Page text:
Australia’s Innovation Minister Christopher Pyne recently stated that governments had procrastinated on crowdfunding changes, and it was now a top priority, according to Australia’s Financial Review.
To me it’s not that complicated, but that’s one of our highest priorities. There are things you can do quickly, there are things that are medium and long term. I think addressing crowdfunding issues, support for angel investors – they’re things that you can do quickly.
Pyne was speaking to an audience at the opening of carbon fiber wheelmaker Carbon Revolution’s new $24 million plant on the Deakin University at Waurn Ponds near Geelong. He pointed to Carbon Revolution as an example of the transition the government would like to see in Australian manufacturing.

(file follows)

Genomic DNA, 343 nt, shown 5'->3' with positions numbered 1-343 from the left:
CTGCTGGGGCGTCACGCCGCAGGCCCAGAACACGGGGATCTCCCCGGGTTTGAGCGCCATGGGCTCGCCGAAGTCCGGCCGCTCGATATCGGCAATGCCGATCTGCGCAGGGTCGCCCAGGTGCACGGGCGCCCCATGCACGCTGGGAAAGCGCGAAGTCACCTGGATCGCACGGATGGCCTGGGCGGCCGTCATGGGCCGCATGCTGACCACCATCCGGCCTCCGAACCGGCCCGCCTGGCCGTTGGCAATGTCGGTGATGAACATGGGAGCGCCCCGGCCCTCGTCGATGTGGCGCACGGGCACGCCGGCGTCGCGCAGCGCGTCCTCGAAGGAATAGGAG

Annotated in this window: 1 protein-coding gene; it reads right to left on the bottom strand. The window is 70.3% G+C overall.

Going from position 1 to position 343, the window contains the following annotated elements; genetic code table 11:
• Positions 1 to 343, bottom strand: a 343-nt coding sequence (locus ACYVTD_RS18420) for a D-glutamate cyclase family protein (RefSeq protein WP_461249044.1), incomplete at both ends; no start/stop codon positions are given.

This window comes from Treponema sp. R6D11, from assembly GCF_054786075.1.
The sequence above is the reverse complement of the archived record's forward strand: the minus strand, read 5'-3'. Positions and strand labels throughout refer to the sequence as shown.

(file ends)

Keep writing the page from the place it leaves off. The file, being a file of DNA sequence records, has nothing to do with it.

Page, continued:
Pyne said that Prime Minister Malcolm Turnbull had told him to release his “inner revolutionary,” a command that could lead to the fast-tracking of crowdfunding and tax breaks for angel investors in startups, notes the Financial Review. Here’s how their conversation continued, according to Pyne:
I thought that’s interesting, I said “That will cost money.” He said, “Let me worry about the money, you get on with the ideas.”
Pyne also stated that he was charged with creating “a national innovation agenda to bring together everything being done across industry, startups, universities and research institutions in a coherent strategy,” according to the Financial Review.
He sees innovation, creativity, support for start-ups, changing the tax Act to encourage angel investors and settling issues around crowd-funding (as) things that we can do to move the Australian psyche and also the real outcomes of the Australian economy from the old to the new.
Mr Pyne said the government wants its costly defense procurement program for submarines, frigates and land vehicles “to maximise the high tech and innovative side of our Australian economy because that creates jobs and creates wealth that we can export.”